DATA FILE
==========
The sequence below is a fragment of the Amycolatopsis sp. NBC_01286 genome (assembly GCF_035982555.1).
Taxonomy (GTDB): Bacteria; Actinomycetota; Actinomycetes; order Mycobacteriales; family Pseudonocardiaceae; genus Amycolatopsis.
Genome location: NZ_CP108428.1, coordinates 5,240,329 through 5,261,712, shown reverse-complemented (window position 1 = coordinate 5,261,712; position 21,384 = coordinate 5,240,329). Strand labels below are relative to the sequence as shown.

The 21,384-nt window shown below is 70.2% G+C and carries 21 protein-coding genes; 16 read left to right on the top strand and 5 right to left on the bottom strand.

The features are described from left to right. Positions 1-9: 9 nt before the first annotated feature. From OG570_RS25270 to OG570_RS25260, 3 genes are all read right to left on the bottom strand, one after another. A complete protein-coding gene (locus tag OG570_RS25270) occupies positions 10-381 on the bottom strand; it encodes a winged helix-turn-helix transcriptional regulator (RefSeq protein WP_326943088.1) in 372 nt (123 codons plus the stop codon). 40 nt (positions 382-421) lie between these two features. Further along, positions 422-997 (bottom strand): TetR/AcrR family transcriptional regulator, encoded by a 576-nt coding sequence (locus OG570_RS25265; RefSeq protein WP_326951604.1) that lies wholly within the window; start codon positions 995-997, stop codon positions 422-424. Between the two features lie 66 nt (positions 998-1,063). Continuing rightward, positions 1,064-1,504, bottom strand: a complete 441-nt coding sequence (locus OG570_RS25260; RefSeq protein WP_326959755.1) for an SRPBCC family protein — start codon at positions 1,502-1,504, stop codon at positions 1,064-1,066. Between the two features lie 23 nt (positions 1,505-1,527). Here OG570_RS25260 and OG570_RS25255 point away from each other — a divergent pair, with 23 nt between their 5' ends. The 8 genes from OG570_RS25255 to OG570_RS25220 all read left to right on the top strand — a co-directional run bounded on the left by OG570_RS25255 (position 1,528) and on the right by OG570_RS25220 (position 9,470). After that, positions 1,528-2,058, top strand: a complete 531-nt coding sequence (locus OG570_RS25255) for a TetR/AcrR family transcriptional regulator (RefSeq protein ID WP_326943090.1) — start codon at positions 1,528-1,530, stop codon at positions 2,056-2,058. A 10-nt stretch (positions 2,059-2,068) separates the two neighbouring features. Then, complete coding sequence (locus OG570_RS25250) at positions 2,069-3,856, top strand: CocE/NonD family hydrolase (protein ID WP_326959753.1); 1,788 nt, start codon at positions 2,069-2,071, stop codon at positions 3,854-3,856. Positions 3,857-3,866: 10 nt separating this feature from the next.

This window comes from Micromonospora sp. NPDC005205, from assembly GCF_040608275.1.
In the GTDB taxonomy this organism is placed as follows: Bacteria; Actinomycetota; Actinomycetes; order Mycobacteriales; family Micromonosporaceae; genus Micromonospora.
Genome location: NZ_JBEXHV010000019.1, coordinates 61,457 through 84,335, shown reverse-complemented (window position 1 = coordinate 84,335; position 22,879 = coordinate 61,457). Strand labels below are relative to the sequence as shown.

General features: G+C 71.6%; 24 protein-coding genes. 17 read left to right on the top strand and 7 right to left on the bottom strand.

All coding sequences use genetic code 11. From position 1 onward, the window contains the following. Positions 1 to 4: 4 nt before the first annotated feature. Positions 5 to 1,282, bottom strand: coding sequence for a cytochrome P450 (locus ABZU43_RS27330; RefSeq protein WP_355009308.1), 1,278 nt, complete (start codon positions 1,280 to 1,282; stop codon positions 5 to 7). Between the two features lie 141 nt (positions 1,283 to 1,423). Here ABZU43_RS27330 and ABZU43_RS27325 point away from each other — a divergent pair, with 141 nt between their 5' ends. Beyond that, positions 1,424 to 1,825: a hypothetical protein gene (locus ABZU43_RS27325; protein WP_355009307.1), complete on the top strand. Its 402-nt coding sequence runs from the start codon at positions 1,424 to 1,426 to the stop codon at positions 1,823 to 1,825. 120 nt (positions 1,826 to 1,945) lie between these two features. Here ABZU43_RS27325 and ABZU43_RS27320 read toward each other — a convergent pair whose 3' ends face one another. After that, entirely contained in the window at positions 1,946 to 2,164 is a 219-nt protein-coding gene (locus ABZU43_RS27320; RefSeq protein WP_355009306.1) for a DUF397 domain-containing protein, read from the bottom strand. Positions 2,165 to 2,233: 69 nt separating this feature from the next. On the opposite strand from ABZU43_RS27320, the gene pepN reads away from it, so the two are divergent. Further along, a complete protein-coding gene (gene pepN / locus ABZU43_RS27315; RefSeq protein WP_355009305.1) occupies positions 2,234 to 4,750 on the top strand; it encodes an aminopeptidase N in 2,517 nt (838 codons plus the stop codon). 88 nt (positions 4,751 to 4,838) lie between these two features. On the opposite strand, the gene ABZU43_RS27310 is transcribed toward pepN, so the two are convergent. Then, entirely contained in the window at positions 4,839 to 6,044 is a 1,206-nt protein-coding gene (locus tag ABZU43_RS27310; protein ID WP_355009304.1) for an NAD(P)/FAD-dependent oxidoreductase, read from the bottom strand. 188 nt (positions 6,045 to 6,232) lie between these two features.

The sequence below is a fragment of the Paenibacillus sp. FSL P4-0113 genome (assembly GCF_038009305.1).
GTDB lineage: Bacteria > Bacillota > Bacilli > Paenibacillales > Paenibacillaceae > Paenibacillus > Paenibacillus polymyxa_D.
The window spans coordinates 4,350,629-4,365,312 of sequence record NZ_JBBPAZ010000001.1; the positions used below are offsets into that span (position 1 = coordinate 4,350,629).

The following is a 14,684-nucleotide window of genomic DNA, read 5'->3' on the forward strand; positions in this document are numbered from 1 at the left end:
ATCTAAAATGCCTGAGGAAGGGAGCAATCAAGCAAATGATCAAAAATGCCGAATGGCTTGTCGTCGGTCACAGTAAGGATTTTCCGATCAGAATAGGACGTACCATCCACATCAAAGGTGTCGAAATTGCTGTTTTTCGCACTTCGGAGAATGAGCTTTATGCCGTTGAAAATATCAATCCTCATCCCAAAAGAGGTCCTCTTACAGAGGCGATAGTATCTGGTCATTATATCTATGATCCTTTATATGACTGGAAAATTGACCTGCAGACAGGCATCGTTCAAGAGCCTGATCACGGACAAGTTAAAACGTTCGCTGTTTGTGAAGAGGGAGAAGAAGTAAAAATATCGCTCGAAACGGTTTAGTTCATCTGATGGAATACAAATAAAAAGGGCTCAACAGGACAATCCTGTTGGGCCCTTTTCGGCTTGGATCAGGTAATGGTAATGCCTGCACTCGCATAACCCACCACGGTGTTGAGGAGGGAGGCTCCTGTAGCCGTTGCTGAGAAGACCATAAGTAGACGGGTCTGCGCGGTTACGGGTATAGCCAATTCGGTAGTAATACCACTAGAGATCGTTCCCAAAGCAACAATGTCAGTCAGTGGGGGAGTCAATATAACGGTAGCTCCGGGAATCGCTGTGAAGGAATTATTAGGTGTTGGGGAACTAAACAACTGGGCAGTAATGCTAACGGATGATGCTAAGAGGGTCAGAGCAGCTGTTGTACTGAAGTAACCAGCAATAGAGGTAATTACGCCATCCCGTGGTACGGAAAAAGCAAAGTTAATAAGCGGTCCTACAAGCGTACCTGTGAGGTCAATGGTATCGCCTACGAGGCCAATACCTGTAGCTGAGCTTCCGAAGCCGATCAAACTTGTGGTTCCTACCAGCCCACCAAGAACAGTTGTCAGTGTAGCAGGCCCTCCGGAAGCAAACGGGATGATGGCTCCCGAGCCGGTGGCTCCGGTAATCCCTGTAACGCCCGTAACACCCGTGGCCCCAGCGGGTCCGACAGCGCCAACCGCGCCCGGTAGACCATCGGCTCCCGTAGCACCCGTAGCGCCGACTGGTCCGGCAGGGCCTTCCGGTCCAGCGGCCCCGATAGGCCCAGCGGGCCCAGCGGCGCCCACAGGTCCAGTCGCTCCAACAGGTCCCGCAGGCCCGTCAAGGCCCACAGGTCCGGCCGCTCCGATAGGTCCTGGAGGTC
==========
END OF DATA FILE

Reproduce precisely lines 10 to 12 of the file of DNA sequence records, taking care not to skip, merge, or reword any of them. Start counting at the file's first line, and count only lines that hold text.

All coding sequences use genetic code 11. From position 1 onward, the window contains the following. Positions 1 to 4: 4 nt before the first annotated feature. Positions 5 to 1,282, bottom strand: coding sequence for a cytochrome P450 (locus ABZU43_RS27330; RefSeq protein WP_355009308.1), 1,278 nt, complete (start codon positions 1,280 to 1,282; stop codon positions 5 to 7). Between the two features lie 141 nt (positions 1,283 to 1,423). Here ABZU43_RS27330 and ABZU43_RS27325 point away from each other — a divergent pair, with 141 nt between their 5' ends. Beyond that, positions 1,424 to 1,825: a hypothetical protein gene (locus ABZU43_RS27325; protein WP_355009307.1), complete on the top strand. Its 402-nt coding sequence runs from the start codon at positions 1,424 to 1,426 to the stop codon at positions 1,823 to 1,825. 120 nt (positions 1,826 to 1,945) lie between these two features. Here ABZU43_RS27325 and ABZU43_RS27320 read toward each other — a convergent pair whose 3' ends face one another. After that, entirely contained in the window at positions 1,946 to 2,164 is a 219-nt protein-coding gene (locus ABZU43_RS27320; RefSeq protein WP_355009306.1) for a DUF397 domain-containing protein, read from the bottom strand. Positions 2,165 to 2,233: 69 nt separating this feature from the next. On the opposite strand from ABZU43_RS27320, the gene pepN reads away from it, so the two are divergent. Further along, a complete protein-coding gene (gene pepN / locus ABZU43_RS27315; RefSeq protein WP_355009305.1) occupies positions 2,234 to 4,750 on the top strand; it encodes an aminopeptidase N in 2,517 nt (838 codons plus the stop codon). 88 nt (positions 4,751 to 4,838) lie between these two features. On the opposite strand, the gene ABZU43_RS27310 is transcribed toward pepN, so the two are convergent. Then, entirely contained in the window at positions 4,839 to 6,044 is a 1,206-nt protein-coding gene (locus tag ABZU43_RS27310; protein ID WP_355009304.1) for an NAD(P)/FAD-dependent oxidoreductase, read from the bottom strand. 188 nt (positions 6,045 to 6,232) lie between these two features.

The sequence below is a fragment of the Paenibacillus sp. FSL P4-0113 genome (assembly GCF_038009305.1).
GTDB lineage: Bacteria > Bacillota > Bacilli > Paenibacillales > Paenibacillaceae > Paenibacillus > Paenibacillus polymyxa_D.